OPINION: The Virtue Most NeededThursday January 4, 2024
Each winter as the Christmas rush settles down and the new year is just around the corner, many of us begin to think about New Year’s resolutions. My thoughts also turn toward the coming legislative session. January is a time of renewed optimism and new resolve, as I anticipate how I can work with other legislators to keep Idaho moving forward.
I suspect that same optimism and resolve ruled the hearts and minds of those who met in the summer of 1787 to frame our U.S. Constitution. Fearing that the fragile and nascent “Union” was in danger of breaking apart, they realized that their task was urgent and critical if the American experiment was to survive. Although they shared a common goal, which was to craft a system of government that would work for a new nation, each of them no doubt arrived in Philadelphia with his own “best idea” of how to reach it.
By the end of the Convention’s hundred days, the delegates were exhausted, and there was still significant disagreement among them about the specifics of the document they were being asked to approve. The oldest delegate present, 81-year-old Benjamin Franklin, wisely observed that this was understandable, given that the attendees brought with them “all their prejudices, their passions, their errors of opinion, their local interests, and their selfish views.” In fact, he understood that it was something akin to a miracle (he used the term ‘astonishing’) to have finally produced a Constitution worthy of their consideration – a system of government that he described as “approaching so near to perfection as it does.”
In his closing speech to the Constitutional Convention, Franklin said, “…the older I grow, the more apt I am to doubt my own judgment and pay more respect to the judgment of others.” Herein lies the genius of Dr. Franklin. In a word, it was his humility.
Idaho’s legislative sessions generally last roughly the same amount of time as those patriots spent in the sweltering summer heat of 1787. Like they did in Philadelphia, we arrive in Boise with our own “best ideas” for how to tackle the issues that lie ahead. We spend 75 or 80 days, or sometimes even 100, studying, discussing, listening, debating, and hammering out legislation that we think will work for Idaho and her people.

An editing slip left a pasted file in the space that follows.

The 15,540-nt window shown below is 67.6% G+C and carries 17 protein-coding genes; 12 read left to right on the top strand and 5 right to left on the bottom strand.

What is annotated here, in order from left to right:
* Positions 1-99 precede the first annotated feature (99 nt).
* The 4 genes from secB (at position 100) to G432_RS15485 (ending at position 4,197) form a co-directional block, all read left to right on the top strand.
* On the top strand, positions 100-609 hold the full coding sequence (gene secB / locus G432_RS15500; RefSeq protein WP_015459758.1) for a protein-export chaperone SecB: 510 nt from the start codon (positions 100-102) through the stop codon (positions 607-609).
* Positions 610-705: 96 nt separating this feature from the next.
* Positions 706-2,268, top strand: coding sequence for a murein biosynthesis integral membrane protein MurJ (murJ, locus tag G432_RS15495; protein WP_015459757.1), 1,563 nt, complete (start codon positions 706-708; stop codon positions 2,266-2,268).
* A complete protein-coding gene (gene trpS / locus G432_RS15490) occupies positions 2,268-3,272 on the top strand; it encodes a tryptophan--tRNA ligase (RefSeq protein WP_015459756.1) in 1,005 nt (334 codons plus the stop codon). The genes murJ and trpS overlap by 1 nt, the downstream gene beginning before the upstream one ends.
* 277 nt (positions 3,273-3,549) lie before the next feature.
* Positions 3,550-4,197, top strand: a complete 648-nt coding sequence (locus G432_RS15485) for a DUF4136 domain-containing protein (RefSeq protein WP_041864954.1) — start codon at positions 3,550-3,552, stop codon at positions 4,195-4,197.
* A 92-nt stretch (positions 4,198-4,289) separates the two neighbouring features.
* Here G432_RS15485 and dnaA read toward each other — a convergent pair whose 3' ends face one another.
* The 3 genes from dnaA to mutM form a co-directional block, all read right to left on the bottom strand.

The process is not easy. Just as it was in Philadelphia, it’s sometimes rancorous, contentious, and downright messy. One way to make it less so would be to realize that none of us has the perfect answer to every question or every issue. In modern parlance, this might be called “thinking outside the box.” But in this context the “box” needs to be seen for what it is: our own carefully constructed and closely guarded treasure chest of ideas. If we could loosen our tenacious attachment to our own positions, we could more readily listen to proposals different from our own and admit that some of them may actually be better.
Franklin’s closing statement to the 1787 Convention included an appeal to each of his fellow delegates to “doubt a little of his own infallibility” and agree to sign the new Constitution of the United States, despite any lingering doubts or disagreements. In other words, Dr. Franklin and every one of the 39 original signers had to compromise before they could ever hope to launch this nation on its path to greatness.
The most effective legislators are those who, like Benjamin Franklin, appreciate the value of humility. They are men and women who can imagine a variety of options without letting go of their own core beliefs. They are the ones who are willing to listen to all opinions without denigrating the ideas of others, weigh all ideas despite any question or hesitation about their viability, and sift through all the possibilities until a workable solution can be agreed to. Most importantly, they are the ones who are not afraid to “doubt a little of their own infallibility” instead of stubbornly clinging to “their prejudices, their passions, their errors of opinion, their local interests, and their selfish views.”
As we approach the 2024 legislative session, it is my sincere hope that all of us can more closely emulate Dr. Franklin by being willing to doubt our own infallibility. We will better serve our fellow Idahoans by doing so.